Michael Jackson, Quincy Jones

AP Photo/Doug Pizac/Saxon

Four years after filing a lawsuit against Michael Jackson's estate, Quincy Jones is hearing the sweet sound of a paycheck. 

In 2013, the 84-year-old legendary music producer claimed in a lawsuit that "clandestine arrangements" put in place served to cheat him out of royalties he was due for his contributions to Jackson's earlier work. Jones co-produced three of Jackson's most notable albums, Off the WallThriller and Bad

According to court documents obtained by E! News at the time, Jones alleged that the recordings he worked on were edited and remixed in a way to deprive him of his deserved cut from projects like the This Is It documentary and two Cirque du Soleil shows that utilized Jackson's music. He filed against Sony Music Entertainment, Epic Records and MJJ Productions, controlled by the singer's estate, for breach of contract and sought at least $10 million in damages, a full accounting of what he was owed and other unspecified compensation—the total request amounting to roughly $30 million

During a two-week trial, attorneys debated the meaning of a "record" included in two royalties contracts signed by Jones and how they would apply to This Is It and the two live shows. On Wednesday after a two-week trial, a jury awarded the 23-time Grammy winner $9.42 million. "Although this judgement is not the full amount that I was seeking, I am very grateful that the jury decided in our favor in this matter," Jones said in a statement to Variety. "I view it not only as a victory for myself personally, but for artists' rights overall."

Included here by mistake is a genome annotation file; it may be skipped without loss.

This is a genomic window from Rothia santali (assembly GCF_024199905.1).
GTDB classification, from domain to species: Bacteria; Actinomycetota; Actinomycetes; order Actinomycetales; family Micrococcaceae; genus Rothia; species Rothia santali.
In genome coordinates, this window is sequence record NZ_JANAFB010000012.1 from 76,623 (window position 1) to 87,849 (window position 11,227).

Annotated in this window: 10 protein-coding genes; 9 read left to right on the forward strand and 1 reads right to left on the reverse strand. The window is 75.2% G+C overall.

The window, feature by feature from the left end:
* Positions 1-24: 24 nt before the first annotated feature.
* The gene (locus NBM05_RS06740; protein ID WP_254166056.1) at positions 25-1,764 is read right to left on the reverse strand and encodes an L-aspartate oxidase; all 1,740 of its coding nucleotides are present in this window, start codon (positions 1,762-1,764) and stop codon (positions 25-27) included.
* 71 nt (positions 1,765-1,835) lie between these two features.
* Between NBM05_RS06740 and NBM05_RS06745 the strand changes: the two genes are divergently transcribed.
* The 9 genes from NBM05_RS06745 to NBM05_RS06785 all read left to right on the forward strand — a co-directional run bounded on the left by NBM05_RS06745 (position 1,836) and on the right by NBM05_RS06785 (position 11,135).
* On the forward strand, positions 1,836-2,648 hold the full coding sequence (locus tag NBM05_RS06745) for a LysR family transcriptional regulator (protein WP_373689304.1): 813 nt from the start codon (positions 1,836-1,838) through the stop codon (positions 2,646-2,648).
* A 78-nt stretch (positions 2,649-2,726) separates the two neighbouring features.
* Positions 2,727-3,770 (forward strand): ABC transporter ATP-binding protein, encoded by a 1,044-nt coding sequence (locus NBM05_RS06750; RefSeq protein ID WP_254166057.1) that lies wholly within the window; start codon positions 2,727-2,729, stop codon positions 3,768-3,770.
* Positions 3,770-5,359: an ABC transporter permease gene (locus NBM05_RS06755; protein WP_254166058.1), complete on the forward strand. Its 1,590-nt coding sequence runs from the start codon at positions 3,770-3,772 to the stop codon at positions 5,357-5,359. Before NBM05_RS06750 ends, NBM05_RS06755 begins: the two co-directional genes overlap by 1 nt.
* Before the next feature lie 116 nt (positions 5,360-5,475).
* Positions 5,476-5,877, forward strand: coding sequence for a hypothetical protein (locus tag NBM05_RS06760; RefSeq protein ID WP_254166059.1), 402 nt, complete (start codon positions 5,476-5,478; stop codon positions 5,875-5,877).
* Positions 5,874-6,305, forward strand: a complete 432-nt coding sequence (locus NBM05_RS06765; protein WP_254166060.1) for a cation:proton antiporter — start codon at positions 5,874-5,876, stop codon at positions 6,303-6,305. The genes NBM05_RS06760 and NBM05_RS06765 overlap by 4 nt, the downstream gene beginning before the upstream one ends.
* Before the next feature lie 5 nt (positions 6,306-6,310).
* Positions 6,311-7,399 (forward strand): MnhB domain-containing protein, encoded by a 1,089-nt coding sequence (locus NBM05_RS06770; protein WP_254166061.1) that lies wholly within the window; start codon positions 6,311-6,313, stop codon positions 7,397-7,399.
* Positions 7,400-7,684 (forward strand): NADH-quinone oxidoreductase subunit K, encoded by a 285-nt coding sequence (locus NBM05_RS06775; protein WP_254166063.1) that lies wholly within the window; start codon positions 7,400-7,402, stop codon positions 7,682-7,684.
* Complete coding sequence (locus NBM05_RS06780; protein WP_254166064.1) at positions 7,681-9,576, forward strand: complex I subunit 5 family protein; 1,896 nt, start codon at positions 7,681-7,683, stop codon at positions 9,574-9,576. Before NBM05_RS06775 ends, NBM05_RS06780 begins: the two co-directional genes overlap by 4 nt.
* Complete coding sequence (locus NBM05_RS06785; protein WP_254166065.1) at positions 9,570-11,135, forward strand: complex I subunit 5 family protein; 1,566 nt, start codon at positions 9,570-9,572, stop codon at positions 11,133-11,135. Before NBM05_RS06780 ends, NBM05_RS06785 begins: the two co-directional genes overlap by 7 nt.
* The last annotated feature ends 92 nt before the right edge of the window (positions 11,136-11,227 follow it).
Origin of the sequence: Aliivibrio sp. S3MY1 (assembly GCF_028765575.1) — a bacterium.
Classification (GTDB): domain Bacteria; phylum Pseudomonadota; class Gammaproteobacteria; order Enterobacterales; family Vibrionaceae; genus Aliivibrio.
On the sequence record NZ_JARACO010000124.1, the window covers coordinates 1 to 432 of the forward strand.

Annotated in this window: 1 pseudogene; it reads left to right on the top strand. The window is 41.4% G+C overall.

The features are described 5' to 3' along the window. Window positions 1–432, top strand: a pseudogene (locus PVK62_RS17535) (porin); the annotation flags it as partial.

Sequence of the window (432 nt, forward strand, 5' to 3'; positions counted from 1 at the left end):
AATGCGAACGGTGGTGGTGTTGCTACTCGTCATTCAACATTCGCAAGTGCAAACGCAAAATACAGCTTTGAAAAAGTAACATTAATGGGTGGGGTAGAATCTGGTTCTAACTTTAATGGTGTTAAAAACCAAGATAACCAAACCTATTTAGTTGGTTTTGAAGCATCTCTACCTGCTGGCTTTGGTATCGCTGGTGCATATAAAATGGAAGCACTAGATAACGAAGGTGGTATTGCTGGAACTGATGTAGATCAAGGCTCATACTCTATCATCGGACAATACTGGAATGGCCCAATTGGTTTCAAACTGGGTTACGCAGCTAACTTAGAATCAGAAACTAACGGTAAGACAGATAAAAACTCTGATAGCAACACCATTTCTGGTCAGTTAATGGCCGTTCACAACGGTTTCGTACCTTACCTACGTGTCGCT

"This lawsuit was never about Michael, it was about protecting the integrity of the work we all did in the recording studio and the legacy of what we created," he added. 

Michael Jackson,This Is It

Sony Pictures

Meanwhile, Jackson estate attorneys Howard Weitzman and Zia Modabber told the magazine they believed Jones has no right to these millions. "While the jury denied Quincy Jones $21 million—or more than two-thirds of what he demanded—from the estate of Michael Jackson, we still believe that giving him millions of dollars that he has no right to receive under his contracts is wrong," they said in a joint statement.

They added, "Any amount above and beyond what is called for in his contracts is too much and unfair to Michael's heirs. Although Mr. Jones is portraying this is a victory for artists' rights, the real artist is Michael Jackson and it is his money Mr. Jones is seeking."

  • Share
  • Tweet

We and our partners use cookies on this site to improve our service, perform analytics, personalize advertising, measure advertising performance, and remember website preferences. By using the site, you consent to these cookies. For more information on cookies including how to manage your consent visit our Cookie Policy.